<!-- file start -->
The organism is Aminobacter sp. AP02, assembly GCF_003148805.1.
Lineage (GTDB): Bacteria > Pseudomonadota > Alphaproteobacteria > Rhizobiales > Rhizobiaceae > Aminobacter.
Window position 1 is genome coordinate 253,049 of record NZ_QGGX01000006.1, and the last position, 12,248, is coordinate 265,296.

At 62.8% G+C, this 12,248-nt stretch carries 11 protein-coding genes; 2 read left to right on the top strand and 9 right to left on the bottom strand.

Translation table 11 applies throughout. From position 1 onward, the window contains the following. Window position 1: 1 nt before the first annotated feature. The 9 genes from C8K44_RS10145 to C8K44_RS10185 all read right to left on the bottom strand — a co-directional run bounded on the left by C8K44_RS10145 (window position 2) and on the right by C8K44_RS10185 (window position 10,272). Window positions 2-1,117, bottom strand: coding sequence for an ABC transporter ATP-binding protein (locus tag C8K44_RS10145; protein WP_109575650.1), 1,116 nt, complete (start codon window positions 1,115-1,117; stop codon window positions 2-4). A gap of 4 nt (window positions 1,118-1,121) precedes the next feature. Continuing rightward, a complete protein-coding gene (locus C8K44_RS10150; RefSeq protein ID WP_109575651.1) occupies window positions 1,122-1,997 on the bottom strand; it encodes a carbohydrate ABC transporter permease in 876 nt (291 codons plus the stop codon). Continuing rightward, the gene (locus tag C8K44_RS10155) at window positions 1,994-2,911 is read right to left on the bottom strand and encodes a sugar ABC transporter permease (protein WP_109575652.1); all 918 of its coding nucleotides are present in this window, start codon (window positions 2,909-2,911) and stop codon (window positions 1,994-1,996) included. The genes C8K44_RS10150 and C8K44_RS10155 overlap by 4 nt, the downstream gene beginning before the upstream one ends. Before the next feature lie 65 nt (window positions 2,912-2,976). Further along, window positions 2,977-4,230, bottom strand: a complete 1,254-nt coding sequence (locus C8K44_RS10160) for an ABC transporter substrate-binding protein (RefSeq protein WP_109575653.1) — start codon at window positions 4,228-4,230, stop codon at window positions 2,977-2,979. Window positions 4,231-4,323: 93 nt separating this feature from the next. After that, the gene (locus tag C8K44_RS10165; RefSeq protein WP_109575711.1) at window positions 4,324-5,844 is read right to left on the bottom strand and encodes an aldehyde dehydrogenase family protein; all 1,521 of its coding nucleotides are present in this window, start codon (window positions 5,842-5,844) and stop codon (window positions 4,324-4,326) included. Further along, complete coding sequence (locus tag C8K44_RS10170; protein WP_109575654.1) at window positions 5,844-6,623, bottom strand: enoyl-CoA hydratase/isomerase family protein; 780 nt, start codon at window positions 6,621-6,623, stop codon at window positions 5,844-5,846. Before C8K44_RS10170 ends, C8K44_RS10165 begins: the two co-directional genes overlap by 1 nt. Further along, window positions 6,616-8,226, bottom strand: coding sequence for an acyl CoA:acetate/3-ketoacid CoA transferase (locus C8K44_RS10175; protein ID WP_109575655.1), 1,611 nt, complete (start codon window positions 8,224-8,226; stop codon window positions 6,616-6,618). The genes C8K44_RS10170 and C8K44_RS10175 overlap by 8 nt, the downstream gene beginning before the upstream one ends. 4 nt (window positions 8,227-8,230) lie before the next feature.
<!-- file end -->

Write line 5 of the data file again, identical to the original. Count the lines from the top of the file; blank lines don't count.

Translation table 11 applies throughout. From position 1 onward, the window contains the following. Window position 1: 1 nt before the first annotated feature. The 9 genes from C8K44_RS10145 to C8K44_RS10185 all read right to left on the bottom strand — a co-directional run bounded on the left by C8K44_RS10145 (window position 2) and on the right by C8K44_RS10185 (window position 10,272). Window positions 2-1,117, bottom strand: coding sequence for an ABC transporter ATP-binding protein (locus tag C8K44_RS10145; protein WP_109575650.1), 1,116 nt, complete (start codon window positions 1,115-1,117; stop codon window positions 2-4). A gap of 4 nt (window positions 1,118-1,121) precedes the next feature. Continuing rightward, a complete protein-coding gene (locus C8K44_RS10150; RefSeq protein ID WP_109575651.1) occupies window positions 1,122-1,997 on the bottom strand; it encodes a carbohydrate ABC transporter permease in 876 nt (291 codons plus the stop codon). Continuing rightward, the gene (locus tag C8K44_RS10155) at window positions 1,994-2,911 is read right to left on the bottom strand and encodes a sugar ABC transporter permease (protein WP_109575652.1); all 918 of its coding nucleotides are present in this window, start codon (window positions 2,909-2,911) and stop codon (window positions 1,994-1,996) included. The genes C8K44_RS10150 and C8K44_RS10155 overlap by 4 nt, the downstream gene beginning before the upstream one ends. Before the next feature lie 65 nt (window positions 2,912-2,976). Further along, window positions 2,977-4,230, bottom strand: a complete 1,254-nt coding sequence (locus C8K44_RS10160) for an ABC transporter substrate-binding protein (RefSeq protein WP_109575653.1) — start codon at window positions 4,228-4,230, stop codon at window positions 2,977-2,979. Window positions 4,231-4,323: 93 nt separating this feature from the next. After that, the gene (locus tag C8K44_RS10165; RefSeq protein WP_109575711.1) at window positions 4,324-5,844 is read right to left on the bottom strand and encodes an aldehyde dehydrogenase family protein; all 1,521 of its coding nucleotides are present in this window, start codon (window positions 5,842-5,844) and stop codon (window positions 4,324-4,326) included. Further along, complete coding sequence (locus tag C8K44_RS10170; protein WP_109575654.1) at window positions 5,844-6,623, bottom strand: enoyl-CoA hydratase/isomerase family protein; 780 nt, start codon at window positions 6,621-6,623, stop codon at window positions 5,844-5,846. Before C8K44_RS10170 ends, C8K44_RS10165 begins: the two co-directional genes overlap by 1 nt. Further along, window positions 6,616-8,226, bottom strand: coding sequence for an acyl CoA:acetate/3-ketoacid CoA transferase (locus C8K44_RS10175; protein ID WP_109575655.1), 1,611 nt, complete (start codon window positions 8,224-8,226; stop codon window positions 6,616-6,618). The genes C8K44_RS10170 and C8K44_RS10175 overlap by 8 nt, the downstream gene beginning before the upstream one ends. 4 nt (window positions 8,227-8,230) lie before the next feature.